The use of $100 notes jumped 9 per cent in just the past year, well above the long-term growth rate of 7 per cent and far more than the use of $50 notes, which jumped 6 per cent and $20 notes, which increased 2 per cent.

    "This growth in high-denomination banknotes is well above recent growth in nominal income for the economy and reflects a range of factors, such as overseas demand, which is heavily influenced by movements in the exchange rate, and the fact that high-denomination banknotes are also used as a store of wealth," the annual report says.

    Asked on Wednesday whether the $100 notes could be scrapped, Ms O'Dwyer said: "I'm not going to put a limit on what the taskforce can look at."

    http://www.theage.com.au/federal-po...undeclared-cash-payments-20161213-gtakk5.html
     
  2. BuggedOut

    BuggedOut Well-Known Member Silver Stacker

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    I'll be protesting in the streets against this one.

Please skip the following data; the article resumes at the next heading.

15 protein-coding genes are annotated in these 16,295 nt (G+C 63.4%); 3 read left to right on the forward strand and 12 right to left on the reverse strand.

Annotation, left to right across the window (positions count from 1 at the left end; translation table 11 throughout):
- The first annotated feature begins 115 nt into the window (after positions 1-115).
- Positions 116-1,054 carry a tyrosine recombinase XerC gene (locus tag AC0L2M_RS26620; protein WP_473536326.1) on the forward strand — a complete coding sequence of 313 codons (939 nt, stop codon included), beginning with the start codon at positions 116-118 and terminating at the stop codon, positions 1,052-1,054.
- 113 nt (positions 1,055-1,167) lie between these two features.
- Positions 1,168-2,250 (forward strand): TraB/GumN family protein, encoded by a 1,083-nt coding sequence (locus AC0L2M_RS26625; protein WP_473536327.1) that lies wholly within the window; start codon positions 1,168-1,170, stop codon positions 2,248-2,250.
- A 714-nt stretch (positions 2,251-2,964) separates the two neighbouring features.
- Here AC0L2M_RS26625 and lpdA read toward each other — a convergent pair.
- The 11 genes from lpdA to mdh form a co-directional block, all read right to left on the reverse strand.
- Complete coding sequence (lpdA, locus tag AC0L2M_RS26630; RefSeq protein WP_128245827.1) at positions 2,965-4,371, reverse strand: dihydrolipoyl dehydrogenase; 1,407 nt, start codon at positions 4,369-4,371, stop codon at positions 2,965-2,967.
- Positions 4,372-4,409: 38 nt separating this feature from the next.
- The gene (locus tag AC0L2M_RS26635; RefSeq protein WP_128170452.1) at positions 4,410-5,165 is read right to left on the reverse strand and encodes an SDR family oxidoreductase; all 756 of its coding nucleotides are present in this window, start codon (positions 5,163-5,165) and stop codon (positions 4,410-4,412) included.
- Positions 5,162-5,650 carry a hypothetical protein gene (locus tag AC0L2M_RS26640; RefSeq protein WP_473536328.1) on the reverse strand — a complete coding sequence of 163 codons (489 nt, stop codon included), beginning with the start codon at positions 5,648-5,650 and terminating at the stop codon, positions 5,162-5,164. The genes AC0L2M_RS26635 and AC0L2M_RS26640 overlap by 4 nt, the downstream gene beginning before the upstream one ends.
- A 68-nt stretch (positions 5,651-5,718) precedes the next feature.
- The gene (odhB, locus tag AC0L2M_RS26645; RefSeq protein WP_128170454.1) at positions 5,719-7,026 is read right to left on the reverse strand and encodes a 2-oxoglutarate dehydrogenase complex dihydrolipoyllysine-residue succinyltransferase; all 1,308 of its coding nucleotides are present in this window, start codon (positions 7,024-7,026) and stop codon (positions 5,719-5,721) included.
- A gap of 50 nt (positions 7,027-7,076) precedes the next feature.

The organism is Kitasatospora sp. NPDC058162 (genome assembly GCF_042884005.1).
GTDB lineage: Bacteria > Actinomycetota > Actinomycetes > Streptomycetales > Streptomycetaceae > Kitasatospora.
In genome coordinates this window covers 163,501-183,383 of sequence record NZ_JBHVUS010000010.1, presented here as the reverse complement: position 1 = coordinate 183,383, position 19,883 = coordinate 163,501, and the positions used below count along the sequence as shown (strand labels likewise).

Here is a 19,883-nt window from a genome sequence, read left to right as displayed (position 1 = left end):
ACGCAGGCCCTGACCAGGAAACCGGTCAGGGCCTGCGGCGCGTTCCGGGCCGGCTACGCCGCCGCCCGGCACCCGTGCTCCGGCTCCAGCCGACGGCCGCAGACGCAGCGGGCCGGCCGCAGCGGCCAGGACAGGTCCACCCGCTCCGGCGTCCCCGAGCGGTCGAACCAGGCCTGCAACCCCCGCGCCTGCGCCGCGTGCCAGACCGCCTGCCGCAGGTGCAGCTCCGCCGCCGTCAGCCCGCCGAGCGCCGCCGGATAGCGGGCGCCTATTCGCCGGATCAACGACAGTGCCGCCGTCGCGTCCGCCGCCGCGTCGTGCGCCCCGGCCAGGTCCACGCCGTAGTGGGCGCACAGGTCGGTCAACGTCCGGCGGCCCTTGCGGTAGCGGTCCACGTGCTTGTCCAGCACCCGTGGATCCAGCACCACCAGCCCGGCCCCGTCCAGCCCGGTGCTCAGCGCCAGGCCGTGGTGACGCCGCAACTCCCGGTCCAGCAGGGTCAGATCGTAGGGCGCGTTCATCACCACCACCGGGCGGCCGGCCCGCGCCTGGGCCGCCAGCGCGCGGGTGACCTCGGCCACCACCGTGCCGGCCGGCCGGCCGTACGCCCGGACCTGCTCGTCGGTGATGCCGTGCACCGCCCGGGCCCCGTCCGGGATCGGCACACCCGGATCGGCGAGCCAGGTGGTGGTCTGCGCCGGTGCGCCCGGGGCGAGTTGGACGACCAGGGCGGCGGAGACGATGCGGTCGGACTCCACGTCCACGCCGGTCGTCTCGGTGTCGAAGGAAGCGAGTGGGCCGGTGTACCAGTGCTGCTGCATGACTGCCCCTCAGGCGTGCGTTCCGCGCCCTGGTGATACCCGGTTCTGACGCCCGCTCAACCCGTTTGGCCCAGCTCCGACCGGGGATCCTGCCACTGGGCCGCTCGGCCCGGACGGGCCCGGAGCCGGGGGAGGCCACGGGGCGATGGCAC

Just tell me where and when.
     
  3. bordsilver

    bordsilver Well-Known Member Silver Stacker

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    Shock. Horror. Never been predicted on this forum. Some geniuses we have.
     
  4. bordsilver

    bordsilver Well-Known Member Silver Stacker

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    First protest is to never use electronic payment methods for everyday transactions (including for buying 1oz gold coins). I hardly know of anyone that does this though (even many of the people on this forum).